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Investigation of fluid flow and heat transfer in grinding
In this dissertation, comprehensive thermal models are developed to account for the influence of grinding conditions on the temperatures generated. Various aspects of the heat transfer problem are analyzed and experimentally investigated including the fluid flow through the grinding zone, energy partition to the workpiece, heat flux distribution at the workpiece surface, cooling by the grinding fluid, transient temperatures during a grinding pass, and burn-out heat flux limits for creep-feed grinding.^ The work begins with an analysis of fluid flow through the grinding zone. The model predicts tangential and radial fluid velocities relative to the wheel, the depth of fluid penetration into the wheel pores, and the useful flow rate through the grinding zone. The useful flow rates predicted using the model are combined with experimental measurements for both conventional and creep-feed wheels to estimate the effective wheel porosity, which provides a measure of the ability of a wheel to pump fluid through the grinding zone.^ Thermal models are then developed to predict the partition of the total grinding heat to the workpiece, the fluid, and the grinding wheel. The thermal properties of the composite depend on the effective wheel porosity as described above. Results are obtained for the local partition of the total energy to the workpiece and to the composite along the grinding zone for different grinding conditions. For creep-feed grinding in the absence of fluid burn-out, the energy partition to the workpiece is typically only a few percent of the total.^ Inverse heat transfer methods are developed to determine the heat flux distribution to the workpiece from measured temperature distributions for regular grinding of steels with both conventional aluminum oxide wheels and CBN wheels. These results are also used to estimate the energy partition to the workpiece, as well as the wheel-workpiece contact length and convective heat transfer coefficient on the workpiece surface.^ A transient thermal analysis was developed. For creep-feed grinding, the temperature rise is found to be much bigger than the quasi-steady state value at the end of the cut. The transient temperature model is subsequently applied to predicting burn-out heat flux limits for creep-feed grinding. (Abstract shortened by UMI.) ^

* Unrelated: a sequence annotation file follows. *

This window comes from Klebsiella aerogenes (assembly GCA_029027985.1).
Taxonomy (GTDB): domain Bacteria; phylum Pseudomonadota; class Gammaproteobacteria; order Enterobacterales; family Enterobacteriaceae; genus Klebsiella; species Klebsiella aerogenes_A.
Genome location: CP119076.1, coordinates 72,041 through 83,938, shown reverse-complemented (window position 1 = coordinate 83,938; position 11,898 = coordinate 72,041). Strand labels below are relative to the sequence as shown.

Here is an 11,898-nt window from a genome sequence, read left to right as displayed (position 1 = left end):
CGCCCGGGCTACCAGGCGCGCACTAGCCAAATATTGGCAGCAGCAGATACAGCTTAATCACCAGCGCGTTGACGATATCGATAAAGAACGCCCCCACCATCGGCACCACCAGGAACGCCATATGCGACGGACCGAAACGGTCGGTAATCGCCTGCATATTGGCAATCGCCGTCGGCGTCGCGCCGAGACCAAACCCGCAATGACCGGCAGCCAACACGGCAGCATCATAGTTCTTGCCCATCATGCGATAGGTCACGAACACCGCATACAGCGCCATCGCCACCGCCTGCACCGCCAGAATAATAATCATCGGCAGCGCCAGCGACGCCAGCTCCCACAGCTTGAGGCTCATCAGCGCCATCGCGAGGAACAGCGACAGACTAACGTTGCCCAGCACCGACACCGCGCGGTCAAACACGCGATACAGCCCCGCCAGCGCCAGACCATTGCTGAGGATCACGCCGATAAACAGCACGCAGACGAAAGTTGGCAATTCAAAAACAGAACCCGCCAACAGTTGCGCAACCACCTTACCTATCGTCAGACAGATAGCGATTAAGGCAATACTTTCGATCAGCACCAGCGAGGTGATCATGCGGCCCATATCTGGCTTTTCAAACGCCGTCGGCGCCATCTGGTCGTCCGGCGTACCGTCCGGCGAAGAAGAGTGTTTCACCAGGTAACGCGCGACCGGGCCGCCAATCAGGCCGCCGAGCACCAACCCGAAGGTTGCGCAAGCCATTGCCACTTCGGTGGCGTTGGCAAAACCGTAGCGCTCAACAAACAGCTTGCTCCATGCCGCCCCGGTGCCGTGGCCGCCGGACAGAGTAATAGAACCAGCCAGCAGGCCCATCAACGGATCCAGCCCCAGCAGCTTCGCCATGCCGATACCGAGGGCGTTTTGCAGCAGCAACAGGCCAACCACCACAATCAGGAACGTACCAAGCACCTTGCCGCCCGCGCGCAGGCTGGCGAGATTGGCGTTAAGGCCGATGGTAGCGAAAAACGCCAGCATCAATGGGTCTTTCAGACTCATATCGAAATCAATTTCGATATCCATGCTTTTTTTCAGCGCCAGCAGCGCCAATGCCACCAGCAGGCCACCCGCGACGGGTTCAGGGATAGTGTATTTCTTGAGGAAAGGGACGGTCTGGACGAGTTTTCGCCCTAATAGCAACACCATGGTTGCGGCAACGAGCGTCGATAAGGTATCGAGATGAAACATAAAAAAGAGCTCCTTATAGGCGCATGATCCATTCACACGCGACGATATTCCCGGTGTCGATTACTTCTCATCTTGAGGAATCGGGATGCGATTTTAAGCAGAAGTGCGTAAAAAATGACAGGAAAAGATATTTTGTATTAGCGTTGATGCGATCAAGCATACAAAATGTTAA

Engineering, Industrial|Engineering, Mechanical
"Investigation of fluid flow and heat transfer in grinding"
(January 1, 1993).
Electronic Doctoral Dissertations for UMass Amherst.